(Picture courtesy of the Mary Evans Picture Library)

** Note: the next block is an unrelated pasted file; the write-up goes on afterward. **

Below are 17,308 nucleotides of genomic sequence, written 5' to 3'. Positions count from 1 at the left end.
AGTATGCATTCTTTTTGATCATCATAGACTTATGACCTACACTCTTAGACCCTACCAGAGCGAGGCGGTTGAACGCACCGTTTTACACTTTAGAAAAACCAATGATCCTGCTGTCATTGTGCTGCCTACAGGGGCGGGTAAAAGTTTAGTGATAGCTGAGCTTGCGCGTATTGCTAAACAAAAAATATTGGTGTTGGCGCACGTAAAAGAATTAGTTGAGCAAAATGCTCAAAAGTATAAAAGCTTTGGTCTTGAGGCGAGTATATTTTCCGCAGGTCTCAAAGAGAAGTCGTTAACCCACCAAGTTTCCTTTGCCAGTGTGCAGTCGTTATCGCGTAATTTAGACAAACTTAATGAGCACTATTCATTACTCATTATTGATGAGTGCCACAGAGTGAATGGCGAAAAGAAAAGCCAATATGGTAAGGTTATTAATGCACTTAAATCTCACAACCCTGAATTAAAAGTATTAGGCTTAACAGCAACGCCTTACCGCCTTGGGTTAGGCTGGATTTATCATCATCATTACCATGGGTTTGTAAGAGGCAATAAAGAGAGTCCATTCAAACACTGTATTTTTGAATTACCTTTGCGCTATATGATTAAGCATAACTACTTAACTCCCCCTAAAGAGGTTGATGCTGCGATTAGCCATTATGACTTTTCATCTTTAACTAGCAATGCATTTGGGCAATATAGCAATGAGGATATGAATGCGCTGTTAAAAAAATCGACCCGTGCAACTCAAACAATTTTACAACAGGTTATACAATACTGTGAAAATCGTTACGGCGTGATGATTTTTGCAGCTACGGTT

In June 1975, Harold Wilson's second Labour government made history when it moved for an injunction to bar the publication of Volume I of the late Richard Crossman's Diaries of a Cabinet Minister. This marked the first time that a British government had sought judicial intervention to block the printing of a ministerial reminiscence. Legal action was to a large extent the doing of the Home Civil Service, led by the Cabinet Secretary, John Hunt. The Sunday Times, headed by Sir Harold Evans, joined the fight against the government. In the end, the Diaries were published, to the delight of Crossman's executors. The state responded by issuing new, stiffer guidelines for memoirists, known as the 'Radcliffe Rules'.